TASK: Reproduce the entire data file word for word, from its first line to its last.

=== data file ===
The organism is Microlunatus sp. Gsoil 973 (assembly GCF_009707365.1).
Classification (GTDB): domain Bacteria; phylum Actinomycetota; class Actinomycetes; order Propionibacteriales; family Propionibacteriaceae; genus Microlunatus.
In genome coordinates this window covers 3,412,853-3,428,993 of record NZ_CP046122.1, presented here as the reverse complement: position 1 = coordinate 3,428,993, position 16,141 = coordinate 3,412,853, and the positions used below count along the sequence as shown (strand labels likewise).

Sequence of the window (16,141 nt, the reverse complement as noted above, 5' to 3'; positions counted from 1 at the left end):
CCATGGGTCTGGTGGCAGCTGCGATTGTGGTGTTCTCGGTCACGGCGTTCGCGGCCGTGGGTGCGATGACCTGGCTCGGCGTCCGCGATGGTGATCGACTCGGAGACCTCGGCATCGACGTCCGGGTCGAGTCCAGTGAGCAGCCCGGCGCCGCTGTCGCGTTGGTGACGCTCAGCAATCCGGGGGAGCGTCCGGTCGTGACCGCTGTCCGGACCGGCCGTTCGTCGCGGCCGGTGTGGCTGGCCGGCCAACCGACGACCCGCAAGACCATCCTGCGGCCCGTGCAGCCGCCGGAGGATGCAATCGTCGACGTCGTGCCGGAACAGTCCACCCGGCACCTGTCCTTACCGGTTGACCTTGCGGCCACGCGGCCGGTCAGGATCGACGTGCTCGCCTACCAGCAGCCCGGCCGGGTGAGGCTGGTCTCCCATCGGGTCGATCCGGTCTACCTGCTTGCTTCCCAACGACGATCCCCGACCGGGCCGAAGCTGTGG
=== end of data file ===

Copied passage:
The organism is Microlunatus sp. Gsoil 973 (assembly GCF_009707365.1).
Classification (GTDB): domain Bacteria; phylum Actinomycetota; class Actinomycetes; order Propionibacteriales; family Propionibacteriaceae; genus Microlunatus.
In genome coordinates this window covers 3,412,853-3,428,993 of record NZ_CP046122.1, presented here as the reverse complement: position 1 = coordinate 3,428,993, position 16,141 = coordinate 3,412,853, and the positions used below count along the sequence as shown (strand labels likewise).

Sequence of the window (16,141 nt, the reverse complement as noted above, 5' to 3'; positions counted from 1 at the left end):
CCATGGGTCTGGTGGCAGCTGCGATTGTGGTGTTCTCGGTCACGGCGTTCGCGGCCGTGGGTGCGATGACCTGGCTCGGCGTCCGCGATGGTGATCGACTCGGAGACCTCGGCATCGACGTCCGGGTCGAGTCCAGTGAGCAGCCCGGCGCCGCTGTCGCGTTGGTGACGCTCAGCAATCCGGGGGAGCGTCCGGTCGTGACCGCTGTCCGGACCGGCCGTTCGTCGCGGCCGGTGTGGCTGGCCGGCCAACCGACGACCCGCAAGACCATCCTGCGGCCCGTGCAGCCGCCGGAGGATGCAATCGTCGACGTCGTGCCGGAACAGTCCACCCGGCACCTGTCCTTACCGGTTGACCTTGCGGCCACGCGGCCGGTCAGGATCGACGTGCTCGCCTACCAGCAGCCCGGCCGGGTGAGGCTGGTCTCCCATCGGGTCGATCCGGTCTACCTGCTTGCTTCCCAACGACGATCCCCGACCGGGCCGAAGCTGTGG